Here’s a couple of examples of using PREVIOUSMONTH and PREVIOUSYEAR to calculate the Starting Inventory for the previous periods:

Previous Month Starting Inventory:=CALCULATE([Starting Inventory],PREVIOUSMONTH('Date'[Date]))

 

Previous Year Starting Inventory:=CALCULATE([Starting Inventory],PREVIOUSYEAR('Date'[Date]))

 

In the query results we can now see that we’re able to calculate the previous month and previous year starting inventory amounts. Excellent!

image

2. DAX First Day of Year, Quarter or Month Inventory/Balance Calculations

The previous examples in this post have all been calculations relative to the level of the Calendar Hierarchy being browsed, but sometimes we just need to calculate the measure on the first day of the year, quarter or month no matter what level we’re browsing. For those situations, we can use the following functions:

STARTOFYEAR

STARTOFQUARTER

STARTOFMONTH

Here you can see the calculations for the Year Starting Inventory and Quarter Starting Inventory:

Year Starting Inventory:=CALCULATE([Starting Inventory],STARTOFYEAR('Date'[Date]))

 

Quarter Starting Inventory:=CALCULATE([Starting Inventory],STARTOFQUARTER('Date'[Date]))

 

And now we have the Inventory Amounts for the first day of the year or quarter:

image

1. DAX Rolling Sum and Average Calculations

This type of calculation is easier to set in a multidimensional cube in my opinion but with that said I am more of a cube guy. To get this working, I first created a calculation that sums the total Sales Amount for each day in the past 90 days.

To do this I used the following functions:

DATESBETWEEN

FIRSTDATE

LASTDATE

DATEADD

And here’s the calculation:

Rolling 90 Day Total Sales Amount:
    = CALCULATE([Total Sales Amount], 
        DATESBETWEEN('Date'[Datekey],
            FIRSTDATE( /* FIRSTDATE gets the first date in this date range which will be 90 days ago */
                DATEADD( /* DATEADD lets me navigate back in time */
                    LASTDATE('Date'[Datekey]) /* This returns the last day no matter if I'm at the day, month or year level */
                    ,-89,Day
                )
            ),
            LASTDATE('Date'[Datekey]) /* Use the max date for the end date */
            )
        )

 

Review the comments in the code above to get a better idea of what all the functions are being used for.

Then I created a measure that counts the days that exist within the past 90 days. If the day I’m counting is the first day in my calendar that I have data, I only want to count that one day. This calculation is very similar to the previous calculation except I’m using the COUNTX function to count the rows returned.

Day Count:
    = COUNTX(
        DATESBETWEEN('Date'[Datekey],
            FIRSTDATE(
                DATEADD(
                    LASTDATE('Date'[Datekey])
                    ,-89,Day
                )
            ),
            LASTDATE('Date'[Datekey])
        )
    ,[Total Sales Amount])

 

Now that I have a calculation to get the rolling total sales amount and count the days all I need to do is simply divide the two numbers:

Rolling 90 Day Average Sales Amount:
    =DIVIDE([Rolling 90 Day Total Sales Amount],[Day Count])

 

And here’s the query results:

image

Notice that for January the Day Count measure shows only 31. This is because prior to January there’s not data so the Rolling Average is only considering days where data exists. Also notice that the numbers for March and Q1 match since both periods should have the same amount of sales and the same number of days.

Resources

10 DAX Calculations for your Tabular or Power Pivot Model (Part 1)

Watch this Power Pivot 101 webinar recording

Feedback?

Let me know your thoughts on these calculations! There’s 100 ways to skin a cat so if you have a different or better way to perform some of these calculations I’d love to see your solution! Thanks for reading! 🙂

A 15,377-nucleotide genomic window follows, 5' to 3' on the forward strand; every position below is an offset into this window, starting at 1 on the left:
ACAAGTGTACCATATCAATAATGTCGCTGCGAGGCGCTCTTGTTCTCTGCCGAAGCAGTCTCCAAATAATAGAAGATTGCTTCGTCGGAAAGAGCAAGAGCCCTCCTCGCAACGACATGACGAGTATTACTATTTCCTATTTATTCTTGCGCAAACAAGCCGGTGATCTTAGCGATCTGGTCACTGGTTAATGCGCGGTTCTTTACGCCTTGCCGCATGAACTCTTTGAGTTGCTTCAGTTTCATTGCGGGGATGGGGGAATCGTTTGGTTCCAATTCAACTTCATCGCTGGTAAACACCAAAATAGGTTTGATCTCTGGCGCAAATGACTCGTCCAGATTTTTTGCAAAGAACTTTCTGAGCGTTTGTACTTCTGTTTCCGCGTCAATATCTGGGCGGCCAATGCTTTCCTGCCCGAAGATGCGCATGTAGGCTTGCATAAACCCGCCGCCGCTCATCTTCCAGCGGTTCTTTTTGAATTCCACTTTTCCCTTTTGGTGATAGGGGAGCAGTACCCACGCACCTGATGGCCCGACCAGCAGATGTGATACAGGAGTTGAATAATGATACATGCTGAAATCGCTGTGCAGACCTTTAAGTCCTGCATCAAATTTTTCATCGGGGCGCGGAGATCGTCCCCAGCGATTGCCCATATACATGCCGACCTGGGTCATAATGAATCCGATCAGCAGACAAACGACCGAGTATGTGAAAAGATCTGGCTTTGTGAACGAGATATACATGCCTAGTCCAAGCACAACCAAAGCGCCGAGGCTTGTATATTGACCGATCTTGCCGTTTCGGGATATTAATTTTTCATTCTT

Watch the Power Pivot 101 Webinar Recording

Thank you to everyone that attended my webinar titled Power Pivot 101: An Introduction! Also, thank you to Thomas Leblanc (blog|twitter) for making it possible. I had a great time presenting to the PASS Excel BI Virtual Chapter and I’d love to be able to do it again any time.

If you weren’t able to make the webinar, you can easily view the entire recording right here!

If you’d like to play along with the webinar and follow through with my examples, you can download the data sources here.

If you want to download the Power Pivot model I created during the webinar and play around with it, that can be download here, as well.

Power Pivot Learning Resources

Read about options for upgrading a Power Pivot model.

Interested in hands on training with the experts from Pragmatic Works? Consider taking their Power Pivot modeling class.

Here is part 1 of 10 DAX calculations for your Power Pivot model.

Feedback?

We had a lot of questions at the end of the webinar and I didn’t have time to answer all the questions. If you had a question that I didn’t get to, please just leave a comment down below with your question.

If you had any other feedback, you can leave that comment down below, as well. Thanks for reading and I hope you enjoy the webinar.

Join Me for Free #PowerPivot Training w/ @ExcelBIPASS Sept 10 – 12p CDT

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I’m excited to be able to say that coming up next week on Thursday September 10, I’ll be presenting my session Power Pivot 101: An Introduction to the PASS Excel BI Virtual Chapter! For a lot of users, Power Pivot is like the Ferrari you had in your garage but weren’t aware and that’s one of the reasons I’m so excited to be able to present on this topic. This session is completely free and available to all who would like to attend. It doesn’t get much better than that!

Register for free Power Pivot training

Power Pivot is a powerful yet flexible analytics tool built into a familiar environment yet many users remain unsure of how to take advantage of this dynamic tool. In this session, we’ll discuss the purpose of Power Pivot, where Power Pivot fits within your organization and the basics of designing a Power Pivot model that integrates disparate data sources with the goal of gaining previously unrecognized insight into key business metrics.

This free online training event is scheduled for Thursday September 10th at 12 pm CST/1 pm EST. If you’re interested in attending, all you need to do is RSVP here to let the organizers know you’re coming. It’s going to be a great event, a lot of fun and maybe even educational! 😉

Here’s the New #Excel 2016 Chart Types!

The Office 2016 Public Preview is now available for download! Included in the preview of Excel 2016 are a handful of new chart types and since I’m a huge fan of awesome data visualizations, I thought I’d take a few moments to play around with them and share my experience with you so you can have a better idea of what to expect in the next version of Excel. But to be honest, if you’re a data & visualizations nerd like me, you’re probably pretty excited! Continue reading Here’s the New #Excel 2016 Chart Types!